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Posts Tagged ‘organization’

When you have no control whatsoever on the people at Publix who are choosing not to wear masks during this Delta surge, or the parents at a Williamson County School Board meeting, the wealthiest county in TN right outside of Nashville, verbally attacking a physician and calling him a “traitor.” Oh I’m sure you’ve seen that video by now.

“Even more disconcertingly, Tennessee journalist Matt Masters shot video after the meeting showing anti-mask demonstrators harassing doctors and nurses who had spoken in favor of the mask mandate as they tried to leave the parking lot. (The clip was later reposted on Twitter by Tennessean reporter Natalie Allison.)

“We know who you are. You can leave freely, but we will find you,” one man said, as police officers separated the crowd so the public health experts could drive away safely.”

https://www.vox.com/2021/8/11/22620254/williamson-county-school-board-meeting-franklin-tennessee-mask-mandate

Luckily the Bride wasn’t there. She was in an earlier Zoom call with other doctors that day, trying to persuade the elementary school board to mandate masks as it will save children’s lives. Imagine wanting to save a child’s life. That TV segment, on Fox news, aired one or two seconds of all the white coats on Zoom, with one doctor interviewed, followed by three angry, anti-mask parents being interviewed.

On the one hand, I’m proud of my physician activist daughter; on the other I’m worried about her safety.

When the world has just gotten so out of whack, the only thing to do is organize!

I used to bake when life threw me lemons. And I’m not a baker; I’d bake carrot cakes and banana bread. I’d deliver them to grieving widows, new moms, and the emergency department at Bob’s hospital. Anyone who needed a pick-me-up could count on my simple baking skills. I’ve also made pretty mean chocolate chip cookies in my day.

But lately, I’ve felt compelled to declutter, and the first place to start, of course, was the entry. But in this “open-concept” city farmhouse, the entry leads right into the living area and the kitchen. It wasn’t easy. The kitchen is a landmine of emotions. During the past year and a half, it has become the Pilates Zoom station, the mask-making sewing room and also the scene of Bob’s sourdough bread making experiments.

I must say that the only small appliance I was conflicted about letting go was my avocado green hand mixer from the 1960s.

It still works! But I hardly ever use the old green, steady Sunbeam. Is Sunbeam still in business? I always liked that name “Sunbeam.” There’s a part of me that loves greeting the sun flowing into my kitchen every morning and bathing my orchids and plants with light. It’s essential for my happiness to have sun beaming into my home!

But I told Bob I’d be willing to part with the mixer because it represents the “old me” – the Harvard Law School wife who met Julia Child in a grocery store. The girl who felt trapped in her first marriage, and bravely sought one of the first no-fault divorces in the country.

I still have a vintage, multi-colored Delft plate we bought on our honeymoon to Amsterdam hanging on the kitchen wall. My children can do whatever they want with it when I’m gone.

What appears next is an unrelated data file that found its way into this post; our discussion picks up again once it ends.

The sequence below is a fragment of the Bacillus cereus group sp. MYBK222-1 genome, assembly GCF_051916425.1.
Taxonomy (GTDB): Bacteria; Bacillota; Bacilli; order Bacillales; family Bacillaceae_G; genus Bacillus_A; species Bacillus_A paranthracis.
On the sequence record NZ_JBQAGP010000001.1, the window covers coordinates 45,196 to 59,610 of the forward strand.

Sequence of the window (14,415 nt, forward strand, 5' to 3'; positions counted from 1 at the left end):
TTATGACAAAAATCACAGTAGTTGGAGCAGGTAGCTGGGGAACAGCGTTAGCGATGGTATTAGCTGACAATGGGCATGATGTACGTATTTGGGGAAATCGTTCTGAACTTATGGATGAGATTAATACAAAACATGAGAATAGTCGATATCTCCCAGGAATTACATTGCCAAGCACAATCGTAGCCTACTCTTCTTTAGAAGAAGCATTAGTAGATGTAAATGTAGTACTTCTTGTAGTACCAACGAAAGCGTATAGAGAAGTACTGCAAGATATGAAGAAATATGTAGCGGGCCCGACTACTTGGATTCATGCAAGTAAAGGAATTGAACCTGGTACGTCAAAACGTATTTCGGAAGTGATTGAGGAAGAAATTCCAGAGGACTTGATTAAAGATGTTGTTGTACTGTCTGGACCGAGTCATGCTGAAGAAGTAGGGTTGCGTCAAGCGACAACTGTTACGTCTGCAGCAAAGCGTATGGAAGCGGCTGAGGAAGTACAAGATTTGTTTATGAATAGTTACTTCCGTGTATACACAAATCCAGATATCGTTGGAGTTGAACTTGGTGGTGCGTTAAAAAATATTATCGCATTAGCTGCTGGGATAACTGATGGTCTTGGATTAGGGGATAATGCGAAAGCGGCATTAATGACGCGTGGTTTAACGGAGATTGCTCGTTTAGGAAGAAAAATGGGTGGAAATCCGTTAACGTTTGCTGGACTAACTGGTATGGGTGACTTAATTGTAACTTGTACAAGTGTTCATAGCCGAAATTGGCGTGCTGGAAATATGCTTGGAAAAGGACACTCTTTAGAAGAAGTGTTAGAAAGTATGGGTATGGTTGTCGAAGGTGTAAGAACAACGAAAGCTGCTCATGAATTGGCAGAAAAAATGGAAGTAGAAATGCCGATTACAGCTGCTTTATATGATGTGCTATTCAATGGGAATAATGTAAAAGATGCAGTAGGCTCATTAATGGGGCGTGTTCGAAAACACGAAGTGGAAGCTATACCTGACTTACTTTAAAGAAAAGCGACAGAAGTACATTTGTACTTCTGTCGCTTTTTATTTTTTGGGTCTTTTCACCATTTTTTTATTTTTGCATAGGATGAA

The wine rack has been replaced with an electric tea kettle. I don’t know why I’ve never had one before; maybe I was afraid it would be like a rice cooker or a George Forman grill – used a few times and tossed away. It feels good knowing where everything is in my kitchen, and being able to reach for the things I use frequently, easily. Taking a news sabbatical is also good for my health!

Today is the last day of Nana Camp! Our Grands start school next week, and yes their university school requires masks and they also require all their teachers be vaccinated. One tradition is we buy them new sneakers, which I ordered online unfortunately. The Love Bug is out of children and into a woman’s size! It’s a funny thing being the blue dot in a red state. But it’s remarkably calming to know my grandchildren will not be at risk while they play and learn with their friends at school.

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Let’s face it, you can never have enough storage. When we moved to Nashville, we were forced to rent a Pod, the first time we’ve ever had to pay for storage. But when you downsize to a two bedroom townhouse, while anticipating another move to a second home, you need a place to keep your antique French cupboard for example… because we all know our kids don’t want our big old brown furniture.

Although it seems they do want Great Great Grandma Ety’s fine china, and Great Grandma Ada’s Steinway grand piano!

Bob and I are starting to house hunt again, and we’re also about to list the old homestead in NJ. So while his brother Jeff is trying to find places for 50 years of a life well spent traveling and accumulating stuff, I’m looking for a modicum of closet space! We toured a historic home right up the block yesterday with soaring ceilings and absolutely no storage. Although it did have a garden shed in the backyard.

Usually Bob and I are on the same page, but this is a sore point between us. He is absolutely not interested in collecting stuff – he is in fact, the opposite of his Mother. While she stores her sisters’ bric-a-brac for years, Bob will throw out anything that isn’t tied down. “Do you need this?” is a common refrain. He continually reminds me that he is not into things, just experiences. Give him Predator tickets, not another tchotchke!

Not me. As you may already know, I covet shoes. Boots of all varieties too. I know I’ll never have my very own custom shoe side of the closet again… but a girl can dream right? And I LOVE books, real hold in your hands books. So a built-in bookcase would not be unreasonable! Books will always call my name whenever I walk into a living room. Naturally I was drawn to this article in the Real Estate section of the NYTimes, “Beyond the Built-in Bookcase:”

“One way to come up with ideas for creative built-ins is to look around your home for wasted space. Taking advantage of any oddly shaped leftover space is a great way to integrate storage while reducing the need for free-standing pieces…”

First you are supposed to walk around your home and make a LIST of everything you want to store, then determine if you are a messy kind of person who deals with clutter (I would change that description to “creative types”) OR a show-offy type of person who wants to display collections…

Artistic people need to think of drawers and closets, while collectors need to think of glass cabinets and open shelving. OK that makes sense. And now to tackle the wasted space part. Nearly every house I look at, the owner will say something like, “I just never knew what to do with this space.” Either it’s a corner with a huge air vent, or a strange architectural detail, like a point instead of a bay window. Designers like to hide storage in plain sight with invisible latches; “They send a signal of stealth wealth and attention to detail,” she said. “Built-ins have gone from being a statement to being a secret.”

Like a Murphy bed! Who doesn’t love a Murphy bed?